Established in 2003, Fortescue Metals Groups current infrastructure comprises two mine hubs (the Chichester Hub and the Solomon Hub, both of which it owns and operates) with a third facility in the pipeline. The Chichester Hub, located in the Chichester Ranges of Pilbara, Western Australia, includes the Cloudbreak and Christmas Creek mines. The Solomon Hub, also located in Western Australias Pilbara, but in the Hamersley Ranges, consists of the Firetail and Kings Valley mines.

Headquartered in Perth, Western Australia, ITOCHU Minerals and Energy of Australia (IMEA) Pty Ltd. is a 100%-owned subsidiary of Japans ITOCHU Corporation (headquartered in Tokyo), a top global general trading company.

Founded in 1967, IMEA generates its revenue through investment in and production of iron ore, coal and alumina. ITOCHU Australia has joint ventures with Mitsui ITOCHU Iron and Japan Alumina Associates. It also manufactures mining machinery.

According to the ITOCHU Australia website, IMEAs annual production capacity is about 280 million tonnes withestimating its 2019 annual revenue to be $1.06bn (US$1=AU$1.41). Forbes puts parent company ITOCHUs market cap at $29.6bn.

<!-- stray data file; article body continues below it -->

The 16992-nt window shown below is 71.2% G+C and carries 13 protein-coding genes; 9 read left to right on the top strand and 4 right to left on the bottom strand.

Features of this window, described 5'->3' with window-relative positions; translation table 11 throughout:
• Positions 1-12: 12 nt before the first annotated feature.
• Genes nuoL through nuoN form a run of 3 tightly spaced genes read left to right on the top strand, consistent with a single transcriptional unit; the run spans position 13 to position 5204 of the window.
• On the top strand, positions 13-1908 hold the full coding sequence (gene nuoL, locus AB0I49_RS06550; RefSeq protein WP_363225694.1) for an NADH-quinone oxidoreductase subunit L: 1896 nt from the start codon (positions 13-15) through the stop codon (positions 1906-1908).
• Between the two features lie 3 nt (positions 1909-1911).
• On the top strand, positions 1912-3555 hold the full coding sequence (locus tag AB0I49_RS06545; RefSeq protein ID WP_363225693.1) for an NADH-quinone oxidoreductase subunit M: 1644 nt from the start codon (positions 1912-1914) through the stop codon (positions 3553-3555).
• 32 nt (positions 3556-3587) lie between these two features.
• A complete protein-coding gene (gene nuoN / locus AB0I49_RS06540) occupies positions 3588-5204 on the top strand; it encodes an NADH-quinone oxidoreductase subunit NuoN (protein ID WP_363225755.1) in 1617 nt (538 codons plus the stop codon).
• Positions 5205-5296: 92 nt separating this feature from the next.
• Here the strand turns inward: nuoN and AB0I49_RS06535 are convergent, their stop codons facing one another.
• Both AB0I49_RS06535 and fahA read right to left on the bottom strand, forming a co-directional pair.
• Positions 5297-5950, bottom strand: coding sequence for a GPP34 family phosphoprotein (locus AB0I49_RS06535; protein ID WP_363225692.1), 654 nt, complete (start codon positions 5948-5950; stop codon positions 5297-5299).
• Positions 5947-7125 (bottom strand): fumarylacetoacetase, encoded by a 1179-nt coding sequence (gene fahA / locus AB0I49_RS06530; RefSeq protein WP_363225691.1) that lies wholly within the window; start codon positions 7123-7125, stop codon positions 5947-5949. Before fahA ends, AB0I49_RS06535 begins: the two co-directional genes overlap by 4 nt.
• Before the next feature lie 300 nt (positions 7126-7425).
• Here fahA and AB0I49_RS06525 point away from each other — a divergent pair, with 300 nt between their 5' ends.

One of the most successful, privately-owned companies in Australia, Hancock Prospecting Pty Ltd. (HPPL) and Western Australias Pilbara region go way back in their association with the iron ore and agriculture sectors.

Hancock Prospecting is a progression of 10 major iron ore mines beginning with the first in 1966. All were developed from original discoveries by Hancock, who was popularly known as the flying prospector due to his penchant for using a light fixed-wing aircraft in the exploration of minerals.

Australias single largest iron ore mine, Roy Hill, is HPPLs majority-owned (70%) $10bn mega operation. Successful development has seen Roy Hill producing 55 million tonnes of ore in 2019. Hancocks Hope Downs joint venture with Rio Tinto produced about 47 million tonnes in the same year.